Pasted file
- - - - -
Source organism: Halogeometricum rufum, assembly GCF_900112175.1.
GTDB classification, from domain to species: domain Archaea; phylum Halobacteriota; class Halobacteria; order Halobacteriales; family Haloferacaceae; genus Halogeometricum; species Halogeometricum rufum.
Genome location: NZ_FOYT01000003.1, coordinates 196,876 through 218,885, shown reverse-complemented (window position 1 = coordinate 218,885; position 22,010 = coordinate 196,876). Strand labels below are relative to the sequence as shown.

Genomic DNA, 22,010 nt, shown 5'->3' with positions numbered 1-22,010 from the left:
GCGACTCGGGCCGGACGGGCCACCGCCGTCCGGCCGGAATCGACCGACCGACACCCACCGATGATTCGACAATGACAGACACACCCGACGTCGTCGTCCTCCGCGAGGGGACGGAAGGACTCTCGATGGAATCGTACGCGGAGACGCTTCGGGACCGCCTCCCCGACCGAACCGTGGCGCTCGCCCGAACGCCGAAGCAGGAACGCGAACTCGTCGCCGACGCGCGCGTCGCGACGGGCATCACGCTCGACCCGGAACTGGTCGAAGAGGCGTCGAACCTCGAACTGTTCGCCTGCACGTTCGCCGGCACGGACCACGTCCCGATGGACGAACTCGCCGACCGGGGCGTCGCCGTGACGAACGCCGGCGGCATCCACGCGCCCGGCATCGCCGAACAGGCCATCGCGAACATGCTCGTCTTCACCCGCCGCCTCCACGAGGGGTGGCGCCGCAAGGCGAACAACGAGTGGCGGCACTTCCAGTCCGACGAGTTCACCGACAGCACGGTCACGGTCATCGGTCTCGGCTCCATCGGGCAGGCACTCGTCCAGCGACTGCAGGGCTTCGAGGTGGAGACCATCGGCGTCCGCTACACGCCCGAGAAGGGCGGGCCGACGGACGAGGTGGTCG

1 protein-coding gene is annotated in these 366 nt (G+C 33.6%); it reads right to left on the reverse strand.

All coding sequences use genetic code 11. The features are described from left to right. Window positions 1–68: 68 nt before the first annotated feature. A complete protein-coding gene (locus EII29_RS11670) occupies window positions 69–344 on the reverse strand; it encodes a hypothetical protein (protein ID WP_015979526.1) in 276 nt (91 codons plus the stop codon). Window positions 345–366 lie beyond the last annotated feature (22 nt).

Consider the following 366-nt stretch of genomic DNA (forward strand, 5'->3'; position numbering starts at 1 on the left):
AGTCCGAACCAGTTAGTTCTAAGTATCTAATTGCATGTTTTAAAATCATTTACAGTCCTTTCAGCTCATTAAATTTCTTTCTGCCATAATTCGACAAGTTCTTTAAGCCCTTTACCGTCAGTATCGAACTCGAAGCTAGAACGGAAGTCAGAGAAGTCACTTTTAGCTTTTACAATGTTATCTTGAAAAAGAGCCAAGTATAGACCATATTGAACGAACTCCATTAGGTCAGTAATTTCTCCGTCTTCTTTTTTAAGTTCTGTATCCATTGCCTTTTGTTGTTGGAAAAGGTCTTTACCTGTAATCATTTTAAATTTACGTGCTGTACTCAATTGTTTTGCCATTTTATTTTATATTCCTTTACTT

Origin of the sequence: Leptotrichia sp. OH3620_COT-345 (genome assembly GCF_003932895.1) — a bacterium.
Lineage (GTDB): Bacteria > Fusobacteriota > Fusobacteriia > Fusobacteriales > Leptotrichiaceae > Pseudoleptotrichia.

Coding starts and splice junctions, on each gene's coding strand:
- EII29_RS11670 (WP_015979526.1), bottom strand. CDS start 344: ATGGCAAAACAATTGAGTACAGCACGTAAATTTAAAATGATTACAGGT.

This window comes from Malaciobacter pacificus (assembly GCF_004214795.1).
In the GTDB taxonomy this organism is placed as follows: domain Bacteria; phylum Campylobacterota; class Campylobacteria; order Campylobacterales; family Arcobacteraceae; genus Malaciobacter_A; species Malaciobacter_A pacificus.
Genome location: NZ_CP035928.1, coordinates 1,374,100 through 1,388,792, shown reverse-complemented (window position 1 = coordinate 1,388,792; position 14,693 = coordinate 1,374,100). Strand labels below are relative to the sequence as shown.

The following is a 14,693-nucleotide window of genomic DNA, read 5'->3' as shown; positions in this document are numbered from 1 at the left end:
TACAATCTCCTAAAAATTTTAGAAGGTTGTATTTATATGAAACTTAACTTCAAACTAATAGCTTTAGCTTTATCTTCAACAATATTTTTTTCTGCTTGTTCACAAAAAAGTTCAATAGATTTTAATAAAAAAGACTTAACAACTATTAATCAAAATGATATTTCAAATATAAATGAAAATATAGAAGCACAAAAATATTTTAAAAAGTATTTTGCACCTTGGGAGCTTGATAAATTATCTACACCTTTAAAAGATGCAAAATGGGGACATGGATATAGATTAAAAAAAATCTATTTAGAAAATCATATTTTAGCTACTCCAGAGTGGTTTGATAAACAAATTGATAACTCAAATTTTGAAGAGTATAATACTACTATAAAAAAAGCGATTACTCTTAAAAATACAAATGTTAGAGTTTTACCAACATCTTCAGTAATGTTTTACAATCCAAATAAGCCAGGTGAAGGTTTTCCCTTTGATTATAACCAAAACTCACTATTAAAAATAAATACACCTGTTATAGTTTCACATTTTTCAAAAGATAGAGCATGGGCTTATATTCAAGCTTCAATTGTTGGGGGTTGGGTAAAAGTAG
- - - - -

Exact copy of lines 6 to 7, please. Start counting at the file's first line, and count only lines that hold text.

1 protein-coding gene is annotated in these 366 nt (G+C 33.6%); it reads right to left on the reverse strand.

All coding sequences use genetic code 11. The features are described from left to right. Window positions 1–68: 68 nt before the first annotated feature. A complete protein-coding gene (locus EII29_RS11670) occupies window positions 69–344 on the reverse strand; it encodes a hypothetical protein (protein ID WP_015979526.1) in 276 nt (91 codons plus the stop codon). Window positions 345–366 lie beyond the last annotated feature (22 nt).